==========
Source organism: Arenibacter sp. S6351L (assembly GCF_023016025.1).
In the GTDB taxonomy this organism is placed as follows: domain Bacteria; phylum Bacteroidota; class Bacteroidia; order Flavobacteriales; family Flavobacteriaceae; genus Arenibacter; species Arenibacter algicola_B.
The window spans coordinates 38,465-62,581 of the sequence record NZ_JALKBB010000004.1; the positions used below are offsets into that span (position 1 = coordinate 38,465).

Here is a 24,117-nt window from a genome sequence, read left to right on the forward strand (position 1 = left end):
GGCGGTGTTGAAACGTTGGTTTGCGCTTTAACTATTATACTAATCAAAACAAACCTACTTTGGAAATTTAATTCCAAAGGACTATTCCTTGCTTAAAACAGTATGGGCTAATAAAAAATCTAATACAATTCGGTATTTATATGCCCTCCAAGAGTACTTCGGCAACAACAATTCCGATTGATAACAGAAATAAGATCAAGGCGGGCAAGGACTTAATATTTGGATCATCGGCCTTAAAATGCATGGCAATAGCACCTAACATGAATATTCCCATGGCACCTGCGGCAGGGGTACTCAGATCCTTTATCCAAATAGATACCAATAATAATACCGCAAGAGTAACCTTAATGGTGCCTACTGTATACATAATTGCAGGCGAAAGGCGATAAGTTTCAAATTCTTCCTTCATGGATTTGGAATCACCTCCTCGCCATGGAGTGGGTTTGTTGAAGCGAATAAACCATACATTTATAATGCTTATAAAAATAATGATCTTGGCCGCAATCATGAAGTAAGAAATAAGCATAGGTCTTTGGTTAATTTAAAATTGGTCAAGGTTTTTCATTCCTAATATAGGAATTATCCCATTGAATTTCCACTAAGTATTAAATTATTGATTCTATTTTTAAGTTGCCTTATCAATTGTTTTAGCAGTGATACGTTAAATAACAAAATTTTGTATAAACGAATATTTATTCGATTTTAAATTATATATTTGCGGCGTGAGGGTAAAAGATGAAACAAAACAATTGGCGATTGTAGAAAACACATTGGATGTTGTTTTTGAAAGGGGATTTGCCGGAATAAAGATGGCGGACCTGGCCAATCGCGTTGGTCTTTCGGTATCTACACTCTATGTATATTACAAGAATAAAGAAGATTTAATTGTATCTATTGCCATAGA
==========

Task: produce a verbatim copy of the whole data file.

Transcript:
Source organism: Arenibacter sp. S6351L (assembly GCF_023016025.1).
In the GTDB taxonomy this organism is placed as follows: domain Bacteria; phylum Bacteroidota; class Bacteroidia; order Flavobacteriales; family Flavobacteriaceae; genus Arenibacter; species Arenibacter algicola_B.
The window spans coordinates 38,465-62,581 of the sequence record NZ_JALKBB010000004.1; the positions used below are offsets into that span (position 1 = coordinate 38,465).

Here is a 24,117-nt window from a genome sequence, read left to right on the forward strand (position 1 = left end):
GGCGGTGTTGAAACGTTGGTTTGCGCTTTAACTATTATACTAATCAAAACAAACCTACTTTGGAAATTTAATTCCAAAGGACTATTCCTTGCTTAAAACAGTATGGGCTAATAAAAAATCTAATACAATTCGGTATTTATATGCCCTCCAAGAGTACTTCGGCAACAACAATTCCGATTGATAACAGAAATAAGATCAAGGCGGGCAAGGACTTAATATTTGGATCATCGGCCTTAAAATGCATGGCAATAGCACCTAACATGAATATTCCCATGGCACCTGCGGCAGGGGTACTCAGATCCTTTATCCAAATAGATACCAATAATAATACCGCAAGAGTAACCTTAATGGTGCCTACTGTATACATAATTGCAGGCGAAAGGCGATAAGTTTCAAATTCTTCCTTCATGGATTTGGAATCACCTCCTCGCCATGGAGTGGGTTTGTTGAAGCGAATAAACCATACATTTATAATGCTTATAAAAATAATGATCTTGGCCGCAATCATGAAGTAAGAAATAAGCATAGGTCTTTGGTTAATTTAAAATTGGTCAAGGTTTTTCATTCCTAATATAGGAATTATCCCATTGAATTTCCACTAAGTATTAAATTATTGATTCTATTTTTAAGTTGCCTTATCAATTGTTTTAGCAGTGATACGTTAAATAACAAAATTTTGTATAAACGAATATTTATTCGATTTTAAATTATATATTTGCGGCGTGAGGGTAAAAGATGAAACAAAACAATTGGCGATTGTAGAAAACACATTGGATGTTGTTTTTGAAAGGGGATTTGCCGGAATAAAGATGGCGGACCTGGCCAATCGCGTTGGTCTTTCGGTATCTACACTCTATGTATATTACAAGAATAAAGAAGATTTAATTGTATCTATTGCCATAGA